Alternative to Arguing

Sometimes you’re right, and you know it. Unfortunately, we live in a world where those around us may not know what we know. Worse than that (by an order of magnitude), others around us may intellectually know they are wrong - or you are right - and fight you regardless; out of spite, or fear, or anger, or whatever.

At the end of the day, all of the logic and data in the world won’t always win others over to your way of thinking, especially if they didn’t come to their current set of conclusions using facts and logic to begin with.

When something like this happens in your world, you have two choices. First, you can dig in deeper, fighting with more logic, facts, figures, and eloquent arguments. Or, instead, you can work to understand the alternate perspective and change your communication approach to suit your audience. The latter may take more time, energy, and patience than you would like to expend, but is ultimately more effective in the long run.

One of the keys to cultivating solid relationships is the ability to identify these situations and intentionally adjust your approach when you think it will lead to a better result. This practice takes a lifetime (and then some) to master, but is worth the journey to improve on over time.

Next time you feel the other side digging in, don’t respond in kind. Instead, adjust and look to address a potential deeper issue.

How To Drastically Reduce Your PowerPoint File Size

I just tried to email a PowerPoint I was working on to a colleague for some feedback and realized, to my horror, that the file size was over 80MB. Obviously, that won’t do.

After digging around, I came to the conclusion that the massive amount of images I was using in the file had to be the issue. Going through and manually resizing each image seemed like too much of a chore though, certainly there had to be a better way. Luckily, there is!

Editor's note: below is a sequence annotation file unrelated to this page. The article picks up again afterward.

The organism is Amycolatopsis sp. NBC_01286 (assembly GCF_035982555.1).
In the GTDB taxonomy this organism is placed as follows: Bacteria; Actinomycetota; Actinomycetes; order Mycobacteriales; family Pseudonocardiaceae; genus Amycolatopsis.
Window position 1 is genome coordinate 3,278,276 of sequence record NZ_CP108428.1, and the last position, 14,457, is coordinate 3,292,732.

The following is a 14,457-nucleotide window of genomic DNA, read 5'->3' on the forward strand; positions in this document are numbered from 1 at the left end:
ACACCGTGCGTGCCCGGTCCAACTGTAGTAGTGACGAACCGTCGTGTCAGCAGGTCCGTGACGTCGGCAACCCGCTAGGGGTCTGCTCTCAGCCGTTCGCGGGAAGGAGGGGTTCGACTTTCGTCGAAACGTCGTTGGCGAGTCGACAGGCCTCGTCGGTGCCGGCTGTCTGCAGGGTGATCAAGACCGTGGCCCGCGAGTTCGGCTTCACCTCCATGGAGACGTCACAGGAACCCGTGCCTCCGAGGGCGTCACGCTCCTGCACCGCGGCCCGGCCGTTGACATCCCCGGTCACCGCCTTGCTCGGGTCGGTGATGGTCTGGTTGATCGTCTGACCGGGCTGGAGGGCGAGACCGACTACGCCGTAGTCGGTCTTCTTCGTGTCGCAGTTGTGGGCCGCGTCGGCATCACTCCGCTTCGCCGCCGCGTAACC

In PowerPoint 2016 for Mac do the following:

  • Click on an image - any image will do
  • Select “Picture Format”
  • Select “Compress Pictures”
  • Select the picture quality from the dropdown
  • Ensure “Delete cropped areas of pictures” is selected
  • Choose to perform this action on the selected image(s) or all of them
  • Click OK

Resize files PowerPoint Mac

And there you have it. After doing this one simple step, my file size went from over 80MB to around 7MB. Not too shabby.

Wooden Blocks

I was listening to a Manager Tools podcast over the weekend and they shared a great Civil War era poem by Stephen Vincent Benet that applies very broadly to project management and leadership. In fact, they list it as their favorite quote on management.

If you take a flat map
And move wooden blocks upon it strategically,
The thing looks well, the blocks behave as they should.
The science of war is moving live men like blocks.
And getting the blocks into place at a fixed moment.
But it takes time to mold your men into blocks
And flat maps turn into country where creeks and gullies
Hamper your wooden squares. They stick in the brush,
They are tired and rest, they straggle after ripe blackberries,
And you cannot lift them up in your hand and move them.
It is all so clear in the maps, so clear in the mind,
But the orders are slow, the men in the blocks are slow
To move, when they start they take too long on the way -
The General loses his stars, and the block-men die
In unstrategic defiance of martial law
Because still used to just being men, not block parts.
- John Brown’s Body by Stephen Vincent Benet

All too often, we as leaders or project managers or directors tend to treat our projects and direct reports like wooden blocks on a flat map. At the end of the day, the tweaks made to “get everything back in alignment” look good on paper, but ultimately spell out failure when the practicality of reality collides with what was originally planned. The allure of shrinking the critical path by 10% or shifting several tasks “to the left” is extremely difficult to resist.

I’m just as guilty of this behavior as anyone else I’ve met. Hopefully, in the future, I can think back on this poem to remind myself that executing projects is exponentially more challenging than we would like to think it is.

The people you’re leading are not wooden blocks.